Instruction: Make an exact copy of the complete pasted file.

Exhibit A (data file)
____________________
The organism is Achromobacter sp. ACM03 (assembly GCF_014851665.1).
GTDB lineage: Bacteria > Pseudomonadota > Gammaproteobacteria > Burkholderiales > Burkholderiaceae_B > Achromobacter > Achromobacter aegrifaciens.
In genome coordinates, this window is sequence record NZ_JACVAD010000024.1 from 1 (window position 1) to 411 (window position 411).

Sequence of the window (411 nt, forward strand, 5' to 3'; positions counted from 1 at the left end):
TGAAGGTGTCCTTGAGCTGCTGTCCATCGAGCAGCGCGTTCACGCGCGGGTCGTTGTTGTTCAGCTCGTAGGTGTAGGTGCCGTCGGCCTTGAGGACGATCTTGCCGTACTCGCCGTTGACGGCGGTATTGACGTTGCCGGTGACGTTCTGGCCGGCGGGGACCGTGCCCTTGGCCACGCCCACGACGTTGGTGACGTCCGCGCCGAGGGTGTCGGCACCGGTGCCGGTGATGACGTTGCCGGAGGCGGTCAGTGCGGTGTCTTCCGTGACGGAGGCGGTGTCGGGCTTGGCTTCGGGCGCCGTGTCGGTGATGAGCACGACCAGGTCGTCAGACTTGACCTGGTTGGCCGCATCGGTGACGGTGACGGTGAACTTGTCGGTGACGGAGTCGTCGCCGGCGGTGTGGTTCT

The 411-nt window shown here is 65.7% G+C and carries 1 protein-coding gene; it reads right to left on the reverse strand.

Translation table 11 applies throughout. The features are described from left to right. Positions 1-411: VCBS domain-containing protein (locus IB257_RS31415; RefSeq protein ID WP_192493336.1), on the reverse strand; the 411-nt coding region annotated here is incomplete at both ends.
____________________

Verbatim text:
The organism is Achromobacter sp. ACM03 (assembly GCF_014851665.1).
GTDB lineage: Bacteria > Pseudomonadota > Gammaproteobacteria > Burkholderiales > Burkholderiaceae_B > Achromobacter > Achromobacter aegrifaciens.
In genome coordinates, this window is sequence record NZ_JACVAD010000024.1 from 1 (window position 1) to 411 (window position 411).

Sequence of the window (411 nt, forward strand, 5' to 3'; positions counted from 1 at the left end):
TGAAGGTGTCCTTGAGCTGCTGTCCATCGAGCAGCGCGTTCACGCGCGGGTCGTTGTTGTTCAGCTCGTAGGTGTAGGTGCCGTCGGCCTTGAGGACGATCTTGCCGTACTCGCCGTTGACGGCGGTATTGACGTTGCCGGTGACGTTCTGGCCGGCGGGGACCGTGCCCTTGGCCACGCCCACGACGTTGGTGACGTCCGCGCCGAGGGTGTCGGCACCGGTGCCGGTGATGACGTTGCCGGAGGCGGTCAGTGCGGTGTCTTCCGTGACGGAGGCGGTGTCGGGCTTGGCTTCGGGCGCCGTGTCGGTGATGAGCACGACCAGGTCGTCAGACTTGACCTGGTTGGCCGCATCGGTGACGGTGACGGTGAACTTGTCGGTGACGGAGTCGTCGCCGGCGGTGTGGTTCT

The 411-nt window shown here is 65.7% G+C and carries 1 protein-coding gene; it reads right to left on the reverse strand.

Translation table 11 applies throughout. The features are described from left to right. Positions 1-411: VCBS domain-containing protein (locus IB257_RS31415; RefSeq protein ID WP_192493336.1), on the reverse strand; the 411-nt coding region annotated here is incomplete at both ends.